Anglet - La Barre Swell Statistics, Spring: All Swell – Any Wind
The figure illustrates the combination of swells directed at Anglet - La Barre through a typical northern hemisphere spring and is based upon 6580 NWW3 model predictions since 2007 (values every 3 hours). The wave model does not forecast surf and wind right at the coast so we have chosen the best grid node based on what we know about Anglet - La Barre. In the case of Anglet - La Barre, the best grid node is 39 km away (24 miles).
The rose diagram describes the distribution of swell sizes and directions, while the graph at the bottom shows the same thing without direction information. Five colours show increasing wave sizes. The smallest swells, less than 0.5m (1.5 feet), high are coloured blue. These happened only 9% of the time. Green and yellow show increasing swell sizes and largest swells greater than >3m (>10ft) are shown in red. In either graph, the area of any colour is proportional to how commonly that size swell occurs.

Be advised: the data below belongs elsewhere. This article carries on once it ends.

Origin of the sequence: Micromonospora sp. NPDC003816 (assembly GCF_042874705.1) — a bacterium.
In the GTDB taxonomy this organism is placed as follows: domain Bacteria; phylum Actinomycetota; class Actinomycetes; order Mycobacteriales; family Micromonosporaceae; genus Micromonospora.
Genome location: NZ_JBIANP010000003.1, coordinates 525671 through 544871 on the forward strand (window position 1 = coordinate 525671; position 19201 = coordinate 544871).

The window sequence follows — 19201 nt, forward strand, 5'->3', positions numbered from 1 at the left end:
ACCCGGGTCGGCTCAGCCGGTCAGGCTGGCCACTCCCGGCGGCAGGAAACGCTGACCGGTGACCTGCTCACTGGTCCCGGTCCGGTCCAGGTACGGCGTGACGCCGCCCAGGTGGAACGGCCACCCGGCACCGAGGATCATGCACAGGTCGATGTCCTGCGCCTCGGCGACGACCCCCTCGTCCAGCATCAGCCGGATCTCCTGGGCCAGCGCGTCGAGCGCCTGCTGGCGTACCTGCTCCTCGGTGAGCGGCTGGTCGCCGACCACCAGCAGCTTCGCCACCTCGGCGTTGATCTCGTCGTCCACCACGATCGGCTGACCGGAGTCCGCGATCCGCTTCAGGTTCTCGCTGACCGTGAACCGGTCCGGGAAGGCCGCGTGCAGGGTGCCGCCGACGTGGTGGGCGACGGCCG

The diagram implies that the dominant swell direction, shown by the biggest spokes, was WNW (which was the same as the most common wind direction). Because the wave model grid is out to sea, sometimes a strong offshore wind blows largest waves away from Anglet - La Barre and offshore. We group these with the no surf category of the bar chart. To simplify things we don't show these in the rose plot. Because wind determines whether or not waves are good for surfing at Anglet - La Barre, you can view an alternative image that shows only the swells that were expected to coincide with glassy or offshore wind conditions. Over an average northern hemisphere spring, swells large enough to cause clean enough to surf waves at Anglet - La Barre run for about 52% of the time.
IMPORTANT: Beta version feature! Swell heights are open water values from NWW3. There is no attempt to model near-shore effects. Coastal wave heights will generally be less, especially if the break does not have unobstructed exposure to the open ocean.